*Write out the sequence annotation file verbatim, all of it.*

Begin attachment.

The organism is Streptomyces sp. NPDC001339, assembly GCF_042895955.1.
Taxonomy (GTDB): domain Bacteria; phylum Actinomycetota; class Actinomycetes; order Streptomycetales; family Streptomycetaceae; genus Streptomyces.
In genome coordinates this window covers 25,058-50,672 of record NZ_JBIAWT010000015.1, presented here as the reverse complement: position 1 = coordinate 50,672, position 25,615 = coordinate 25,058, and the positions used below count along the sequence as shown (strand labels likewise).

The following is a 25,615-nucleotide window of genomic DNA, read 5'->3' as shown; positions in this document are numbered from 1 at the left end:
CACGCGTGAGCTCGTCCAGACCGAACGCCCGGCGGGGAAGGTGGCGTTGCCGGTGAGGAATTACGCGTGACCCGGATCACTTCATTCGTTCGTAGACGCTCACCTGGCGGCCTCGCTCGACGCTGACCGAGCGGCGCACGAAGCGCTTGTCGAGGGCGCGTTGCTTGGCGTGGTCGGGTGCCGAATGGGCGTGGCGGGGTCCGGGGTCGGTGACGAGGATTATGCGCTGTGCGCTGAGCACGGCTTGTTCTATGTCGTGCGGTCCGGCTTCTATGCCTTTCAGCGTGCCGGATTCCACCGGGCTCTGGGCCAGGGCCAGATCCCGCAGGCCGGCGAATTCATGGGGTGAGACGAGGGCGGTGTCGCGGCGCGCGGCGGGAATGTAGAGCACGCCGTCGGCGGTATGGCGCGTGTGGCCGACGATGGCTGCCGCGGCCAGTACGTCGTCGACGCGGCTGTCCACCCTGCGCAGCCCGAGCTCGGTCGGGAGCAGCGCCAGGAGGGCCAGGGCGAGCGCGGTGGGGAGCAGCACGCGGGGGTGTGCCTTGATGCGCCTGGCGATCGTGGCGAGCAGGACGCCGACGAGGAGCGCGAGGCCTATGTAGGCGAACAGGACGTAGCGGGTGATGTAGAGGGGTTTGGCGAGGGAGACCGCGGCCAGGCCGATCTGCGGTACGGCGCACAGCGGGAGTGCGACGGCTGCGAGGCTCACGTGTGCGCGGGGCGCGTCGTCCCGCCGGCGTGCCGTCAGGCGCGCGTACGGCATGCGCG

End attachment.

The organism is Streptomyces sp. NPDC001339, assembly GCF_042895955.1.
Taxonomy (GTDB): domain Bacteria; phylum Actinomycetota; class Actinomycetes; order Streptomycetales; family Streptomycetaceae; genus Streptomyces.
In genome coordinates this window covers 25,058-50,672 of record NZ_JBIAWT010000015.1, presented here as the reverse complement: position 1 = coordinate 50,672, position 25,615 = coordinate 25,058, and the positions used below count along the sequence as shown (strand labels likewise).

The following is a 25,615-nucleotide window of genomic DNA, read 5'->3' as shown; positions in this document are numbered from 1 at the left end:
CACGCGTGAGCTCGTCCAGACCGAACGCCCGGCGGGGAAGGTGGCGTTGCCGGTGAGGAATTACGCGTGACCCGGATCACTTCATTCGTTCGTAGACGCTCACCTGGCGGCCTCGCTCGACGCTGACCGAGCGGCGCACGAAGCGCTTGTCGAGGGCGCGTTGCTTGGCGTGGTCGGGTGCCGAATGGGCGTGGCGGGGTCCGGGGTCGGTGACGAGGATTATGCGCTGTGCGCTGAGCACGGCTTGTTCTATGTCGTGCGGTCCGGCTTCTATGCCTTTCAGCGTGCCGGATTCCACCGGGCTCTGGGCCAGGGCCAGATCCCGCAGGCCGGCGAATTCATGGGGTGAGACGAGGGCGGTGTCGCGGCGCGCGGCGGGAATGTAGAGCACGCCGTCGGCGGTATGGCGCGTGTGGCCGACGATGGCTGCCGCGGCCAGTACGTCGTCGACGCGGCTGTCCACCCTGCGCAGCCCGAGCTCGGTCGGGAGCAGCGCCAGGAGGGCCAGGGCGAGCGCGGTGGGGAGCAGCACGCGGGGGTGTGCCTTGATGCGCCTGGCGATCGTGGCGAGCAGGACGCCGACGAGGAGCGCGAGGCCTATGTAGGCGAACAGGACGTAGCGGGTGATGTAGAGGGGTTTGGCGAGGGAGACCGCGGCCAGGCCGATCTGCGGTACGGCGCACAGCGGGAGTGCGACGGCTGCGAGGCTCACGTGTGCGCGGGGCGCGTCGTCCCGCCGGCGTGCCGTCAGGCGCGCGTACGGCATGCGCG